Love is in the air on Virgin flights

“Departure Date,” a film about taking control of your destiny, was produced over the course of 20 hours, all in-flight, and stars Ben Feldman, Nicky Whelan and Janeane Garofalo. The 30-minute film opens June 11.

Look, up in the sky! It’s an ad, it’s a movie, it’s … “Departure Date,” the latest quirky marketing effort from the airlines that brought you reality-show flight attendants, a signature brand of lipstick and ice cubes shaped like founder Sir Richard Branson.

Yes, we’re talking the Virgin Group airlines — Virgin America, Virgin Atlantic and Virgin Australia — which have joined forces to create a short film that’s said to be the first commercial movie to be filmed at 35,000 feet.

“The big misconception is that it’s a giant ad,” said Jason Felts, CEO of the Branson-owned production company, Virgin Produced. “It’s a narrative film that uses the interior of the planes as an organic backdrop. It’s like ‘Lost in Translation,’ where the Park Hyatt in Tokyo was really a character in the film.”


That said, the film is also the centerpiece of “Virgin Skies,” a new joint ad campaign launched last month. “We wanted to do something that would position Virgin as a global airline and build affinity for the brand,” said Dimitrios Papadogonas, marketing director at Virgin America.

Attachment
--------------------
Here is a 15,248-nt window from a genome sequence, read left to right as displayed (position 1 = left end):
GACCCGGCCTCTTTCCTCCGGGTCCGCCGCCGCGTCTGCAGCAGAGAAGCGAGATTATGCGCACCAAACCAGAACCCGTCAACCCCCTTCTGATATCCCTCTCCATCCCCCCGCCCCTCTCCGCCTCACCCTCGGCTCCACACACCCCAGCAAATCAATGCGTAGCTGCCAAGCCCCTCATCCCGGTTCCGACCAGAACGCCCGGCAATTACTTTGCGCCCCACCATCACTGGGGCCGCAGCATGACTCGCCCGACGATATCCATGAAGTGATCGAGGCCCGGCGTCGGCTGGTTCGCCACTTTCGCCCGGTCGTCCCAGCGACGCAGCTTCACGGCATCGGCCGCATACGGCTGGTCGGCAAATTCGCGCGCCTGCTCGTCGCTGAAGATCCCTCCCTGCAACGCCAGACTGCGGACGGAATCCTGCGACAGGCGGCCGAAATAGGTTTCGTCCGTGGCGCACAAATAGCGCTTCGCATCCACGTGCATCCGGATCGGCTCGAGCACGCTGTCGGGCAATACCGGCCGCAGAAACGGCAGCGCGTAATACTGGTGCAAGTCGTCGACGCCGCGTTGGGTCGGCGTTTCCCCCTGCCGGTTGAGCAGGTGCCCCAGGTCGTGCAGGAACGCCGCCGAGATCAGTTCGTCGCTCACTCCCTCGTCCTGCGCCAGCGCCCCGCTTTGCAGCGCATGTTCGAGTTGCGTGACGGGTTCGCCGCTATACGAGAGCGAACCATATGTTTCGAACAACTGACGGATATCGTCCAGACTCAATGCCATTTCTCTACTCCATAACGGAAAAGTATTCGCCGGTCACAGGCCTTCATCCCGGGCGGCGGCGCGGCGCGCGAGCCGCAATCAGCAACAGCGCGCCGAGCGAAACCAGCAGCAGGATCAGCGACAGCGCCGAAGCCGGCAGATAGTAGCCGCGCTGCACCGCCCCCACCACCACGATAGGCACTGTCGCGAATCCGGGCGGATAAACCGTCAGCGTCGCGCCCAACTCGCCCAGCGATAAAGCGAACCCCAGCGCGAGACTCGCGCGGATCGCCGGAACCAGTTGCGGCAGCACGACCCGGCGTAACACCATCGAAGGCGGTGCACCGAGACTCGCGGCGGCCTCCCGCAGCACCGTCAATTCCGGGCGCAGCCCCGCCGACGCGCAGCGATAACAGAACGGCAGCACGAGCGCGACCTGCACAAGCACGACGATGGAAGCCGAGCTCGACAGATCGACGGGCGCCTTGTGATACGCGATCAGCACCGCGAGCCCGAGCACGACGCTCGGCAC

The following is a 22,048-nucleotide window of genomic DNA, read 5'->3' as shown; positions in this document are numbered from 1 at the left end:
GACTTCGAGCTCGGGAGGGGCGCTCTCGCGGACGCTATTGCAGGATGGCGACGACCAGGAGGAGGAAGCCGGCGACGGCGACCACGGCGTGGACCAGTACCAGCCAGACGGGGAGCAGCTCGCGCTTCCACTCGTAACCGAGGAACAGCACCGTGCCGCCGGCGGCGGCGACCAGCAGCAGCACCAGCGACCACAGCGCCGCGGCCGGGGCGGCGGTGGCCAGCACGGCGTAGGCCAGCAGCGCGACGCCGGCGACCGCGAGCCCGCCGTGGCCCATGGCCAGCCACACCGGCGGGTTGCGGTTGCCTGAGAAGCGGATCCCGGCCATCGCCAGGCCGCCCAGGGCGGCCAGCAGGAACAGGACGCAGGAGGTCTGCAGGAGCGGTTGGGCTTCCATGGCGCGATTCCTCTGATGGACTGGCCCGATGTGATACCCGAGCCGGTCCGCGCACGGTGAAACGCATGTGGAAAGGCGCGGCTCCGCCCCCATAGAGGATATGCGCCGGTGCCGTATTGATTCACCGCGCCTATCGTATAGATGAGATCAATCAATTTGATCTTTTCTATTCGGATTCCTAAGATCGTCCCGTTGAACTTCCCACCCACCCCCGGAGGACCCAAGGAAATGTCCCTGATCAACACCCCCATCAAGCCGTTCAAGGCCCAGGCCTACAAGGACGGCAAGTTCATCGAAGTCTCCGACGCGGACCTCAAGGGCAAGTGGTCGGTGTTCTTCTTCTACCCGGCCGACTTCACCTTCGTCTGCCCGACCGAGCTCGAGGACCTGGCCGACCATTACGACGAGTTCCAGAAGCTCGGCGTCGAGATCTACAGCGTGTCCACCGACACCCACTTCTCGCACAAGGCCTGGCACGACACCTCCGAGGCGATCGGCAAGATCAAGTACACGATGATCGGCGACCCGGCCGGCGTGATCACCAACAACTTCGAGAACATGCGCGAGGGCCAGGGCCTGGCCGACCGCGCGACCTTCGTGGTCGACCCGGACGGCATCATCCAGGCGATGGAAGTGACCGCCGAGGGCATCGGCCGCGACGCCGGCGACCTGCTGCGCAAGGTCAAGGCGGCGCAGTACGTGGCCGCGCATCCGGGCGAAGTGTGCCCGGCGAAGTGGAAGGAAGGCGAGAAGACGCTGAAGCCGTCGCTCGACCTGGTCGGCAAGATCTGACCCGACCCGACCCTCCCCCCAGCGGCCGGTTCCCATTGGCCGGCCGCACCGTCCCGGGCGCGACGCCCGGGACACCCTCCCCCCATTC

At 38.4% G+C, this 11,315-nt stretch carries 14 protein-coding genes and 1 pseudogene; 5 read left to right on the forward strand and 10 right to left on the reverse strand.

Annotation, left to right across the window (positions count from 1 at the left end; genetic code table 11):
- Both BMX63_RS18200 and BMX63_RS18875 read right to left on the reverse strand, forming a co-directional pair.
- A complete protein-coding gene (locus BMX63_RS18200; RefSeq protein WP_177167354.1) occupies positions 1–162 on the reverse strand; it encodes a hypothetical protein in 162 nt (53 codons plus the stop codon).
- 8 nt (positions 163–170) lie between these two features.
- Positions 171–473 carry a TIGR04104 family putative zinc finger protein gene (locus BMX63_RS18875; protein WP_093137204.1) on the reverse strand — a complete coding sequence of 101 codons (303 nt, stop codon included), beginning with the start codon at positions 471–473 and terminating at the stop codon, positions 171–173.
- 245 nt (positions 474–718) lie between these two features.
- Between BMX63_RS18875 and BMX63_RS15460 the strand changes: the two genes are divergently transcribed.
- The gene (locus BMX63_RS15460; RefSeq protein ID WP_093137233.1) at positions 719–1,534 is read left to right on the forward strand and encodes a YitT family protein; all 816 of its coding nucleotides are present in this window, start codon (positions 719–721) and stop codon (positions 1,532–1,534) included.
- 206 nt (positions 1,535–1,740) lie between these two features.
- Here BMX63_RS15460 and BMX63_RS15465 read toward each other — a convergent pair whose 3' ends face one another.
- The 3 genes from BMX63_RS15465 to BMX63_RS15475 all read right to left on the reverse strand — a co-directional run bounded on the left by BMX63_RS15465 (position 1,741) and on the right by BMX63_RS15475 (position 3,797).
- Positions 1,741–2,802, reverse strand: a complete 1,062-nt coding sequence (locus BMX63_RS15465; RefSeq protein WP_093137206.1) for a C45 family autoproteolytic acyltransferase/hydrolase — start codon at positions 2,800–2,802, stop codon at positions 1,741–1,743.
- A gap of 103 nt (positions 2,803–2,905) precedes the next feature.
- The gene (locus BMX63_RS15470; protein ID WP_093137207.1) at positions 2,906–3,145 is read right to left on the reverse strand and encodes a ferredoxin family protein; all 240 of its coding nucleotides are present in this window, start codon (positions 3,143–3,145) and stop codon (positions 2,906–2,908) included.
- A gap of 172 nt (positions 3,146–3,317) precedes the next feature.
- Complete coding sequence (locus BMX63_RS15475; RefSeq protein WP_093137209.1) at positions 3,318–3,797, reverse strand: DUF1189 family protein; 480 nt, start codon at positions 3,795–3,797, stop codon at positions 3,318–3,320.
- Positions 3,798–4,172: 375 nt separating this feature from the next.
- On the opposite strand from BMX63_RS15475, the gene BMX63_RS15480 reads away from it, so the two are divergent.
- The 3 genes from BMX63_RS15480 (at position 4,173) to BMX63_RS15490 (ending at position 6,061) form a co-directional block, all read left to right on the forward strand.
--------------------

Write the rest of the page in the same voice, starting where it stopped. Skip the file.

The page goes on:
The result is a half-hour movie in which a young couple meet and fall in love under the purple glow of Virgin cabins. Shot over the course of nine days during regularly scheduled flights between Los Angeles, London, Dallas and Sydney, Australia, it stars Ben Feldman and Nicky Whelan as the couple and familiar character actors, including Janeane Garofalo, Philip Baker Hall and Luis Guzman.

Dozens of films, of course, have chronicled the in-flight experience — “Airplane,” “Snakes on a Plane,” the soon-to-be released “7500” — but most are shot on manufactured sets and soundstages.

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Is ‘Departure Date’ about entertainment or PR?

“Departure Date,” on the other hand, required the crew of 20 to haul a full complement of film gear onboard and shoot their scenes between the chimes that signal it’s OK to remove seatbelts and move about the cabin.

The challenges of doing so ranged from the script — “We couldn’t do an action movie; no one could die,” said Felts — to onboard logistics of lighting, sound and the oft-invisible details that go into making movie magic.

“We couldn’t carry aerosols or plug in hair driers,” said Felts, “and we had to bring very small quantities of hair gel and makeup.”

Ultimately, whether the film is seen as a stand-alone movie or as a promotional piece will be up to audiences. It’s clearly a work of fiction — the readily available first class seat, the empathetic and encouraging fellow travelers, the lack of screaming children — but it looks to be a heartwarming tale that may give hope to others that they, too, might find that their next seatmate is also their soul mate.

As to how the romance plays out — no Mile High Club jokes, please — you’ll have to wait a bit longer. The movie is set to debut next week at the Los Angeles Film Festival and is expected to show on Virgin flights in the coming months.

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Rob Lovitt is a longtime travel writer who still believes the journey is as important as the destination. Follow him at Twitter.

 

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